• While a loamy soil with a good drainage system is required, oregano does not require much rainfall or watering, and excess soil humidity should be avoided because the plant has a tendency towards root and stem rot.

  • Although it is fairly resistant to pests, it can fall victim to spider mites and aphids.

  • Oregano should be harvested when the plant has reached about 5 inches (12.5 cm) tall, and before it flowers in order to reap the most essential oil of the highest nutrient content.

  • After four years, oregano plants tend to produce leaves of reduced quality, at which time it is suggested that they be replaced with newly-planted specimens.

More detailed information about growing oregano can be found in the herb garden section.

Additional Information

Quick Facts (Additional Information)
  • Other usesRepellent

Plant Biology

Sometimes called wild marjoram or winter marjoram, Origanum vulgare is an aromatic herb native to the dry, rocky soils in the mountainous areas of southern Europe, southwest Asia, and the Mediterranean basin. Oregano plants can reach up to 31 - 39 inches (0.8 - 1 m) and have thin but hardy stems with oval, dark green leaves and white or purple flowers.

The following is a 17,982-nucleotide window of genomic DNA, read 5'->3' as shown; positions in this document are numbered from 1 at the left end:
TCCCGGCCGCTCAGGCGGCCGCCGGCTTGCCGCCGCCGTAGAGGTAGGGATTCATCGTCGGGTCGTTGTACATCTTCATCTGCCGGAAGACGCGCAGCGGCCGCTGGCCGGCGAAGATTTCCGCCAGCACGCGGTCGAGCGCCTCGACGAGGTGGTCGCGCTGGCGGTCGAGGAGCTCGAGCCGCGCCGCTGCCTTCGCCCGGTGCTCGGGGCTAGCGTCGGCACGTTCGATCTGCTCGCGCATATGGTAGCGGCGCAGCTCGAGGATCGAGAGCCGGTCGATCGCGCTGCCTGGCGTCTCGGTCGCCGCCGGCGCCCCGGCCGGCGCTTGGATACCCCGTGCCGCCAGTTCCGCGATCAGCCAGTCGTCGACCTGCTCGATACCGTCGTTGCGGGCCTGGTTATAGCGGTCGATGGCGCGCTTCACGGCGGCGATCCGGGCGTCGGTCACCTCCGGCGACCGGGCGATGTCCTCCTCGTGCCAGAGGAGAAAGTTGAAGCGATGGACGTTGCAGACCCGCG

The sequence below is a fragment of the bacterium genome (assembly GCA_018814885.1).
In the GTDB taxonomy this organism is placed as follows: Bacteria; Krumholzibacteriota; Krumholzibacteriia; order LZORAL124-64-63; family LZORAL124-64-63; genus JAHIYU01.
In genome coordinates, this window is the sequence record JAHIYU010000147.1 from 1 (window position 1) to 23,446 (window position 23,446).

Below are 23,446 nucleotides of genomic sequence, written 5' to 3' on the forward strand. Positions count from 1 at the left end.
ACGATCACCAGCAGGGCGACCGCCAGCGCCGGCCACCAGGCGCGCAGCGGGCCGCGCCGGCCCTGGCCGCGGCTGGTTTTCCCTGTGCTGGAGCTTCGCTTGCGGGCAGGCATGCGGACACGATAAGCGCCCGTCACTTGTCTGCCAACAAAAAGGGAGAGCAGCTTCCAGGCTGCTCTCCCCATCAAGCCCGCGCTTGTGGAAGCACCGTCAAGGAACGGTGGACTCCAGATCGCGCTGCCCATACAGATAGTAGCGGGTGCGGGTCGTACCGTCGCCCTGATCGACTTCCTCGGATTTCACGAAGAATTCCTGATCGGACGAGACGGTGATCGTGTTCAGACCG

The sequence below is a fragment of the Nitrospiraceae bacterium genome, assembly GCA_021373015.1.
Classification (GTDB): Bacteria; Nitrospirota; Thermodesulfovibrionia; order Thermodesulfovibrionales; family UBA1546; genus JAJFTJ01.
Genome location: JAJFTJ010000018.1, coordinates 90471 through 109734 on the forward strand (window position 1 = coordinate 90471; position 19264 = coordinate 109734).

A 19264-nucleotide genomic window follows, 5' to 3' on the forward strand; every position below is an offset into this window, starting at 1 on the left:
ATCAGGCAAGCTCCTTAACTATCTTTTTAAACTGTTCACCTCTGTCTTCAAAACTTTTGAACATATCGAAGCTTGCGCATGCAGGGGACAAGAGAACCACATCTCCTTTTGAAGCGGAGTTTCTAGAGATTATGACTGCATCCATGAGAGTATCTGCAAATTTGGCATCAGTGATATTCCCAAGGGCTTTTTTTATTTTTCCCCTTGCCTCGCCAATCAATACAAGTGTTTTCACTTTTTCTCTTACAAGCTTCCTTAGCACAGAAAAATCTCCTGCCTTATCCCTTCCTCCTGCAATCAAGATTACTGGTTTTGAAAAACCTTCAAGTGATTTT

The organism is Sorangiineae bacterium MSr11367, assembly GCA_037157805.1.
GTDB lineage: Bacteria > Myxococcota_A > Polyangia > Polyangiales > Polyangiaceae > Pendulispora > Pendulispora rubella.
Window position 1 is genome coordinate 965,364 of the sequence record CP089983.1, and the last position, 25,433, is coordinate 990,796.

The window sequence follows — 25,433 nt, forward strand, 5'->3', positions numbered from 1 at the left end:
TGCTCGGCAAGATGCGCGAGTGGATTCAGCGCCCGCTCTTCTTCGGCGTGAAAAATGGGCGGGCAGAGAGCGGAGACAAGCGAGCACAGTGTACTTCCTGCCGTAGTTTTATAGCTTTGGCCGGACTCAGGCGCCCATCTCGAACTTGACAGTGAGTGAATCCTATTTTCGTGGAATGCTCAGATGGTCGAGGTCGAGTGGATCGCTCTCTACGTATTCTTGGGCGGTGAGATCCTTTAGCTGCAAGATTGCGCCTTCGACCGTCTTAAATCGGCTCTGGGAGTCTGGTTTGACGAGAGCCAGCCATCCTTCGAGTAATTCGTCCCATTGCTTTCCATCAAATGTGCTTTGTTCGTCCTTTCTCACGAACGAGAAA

• Classification

    Oregano is a member of the Lamiaceae family, which 6,900 - 7,200 species of flowering plants spread out over 236 genera. This family is often referred to as the mint or deadnettle family. It contains many other popular, well-known, and economically-important herbs, such as sage (Salvia officinalis), peppermint (Mentha x piperita), rosemary (Rosmarinus officinalis), and basil (Ocimum basilicum).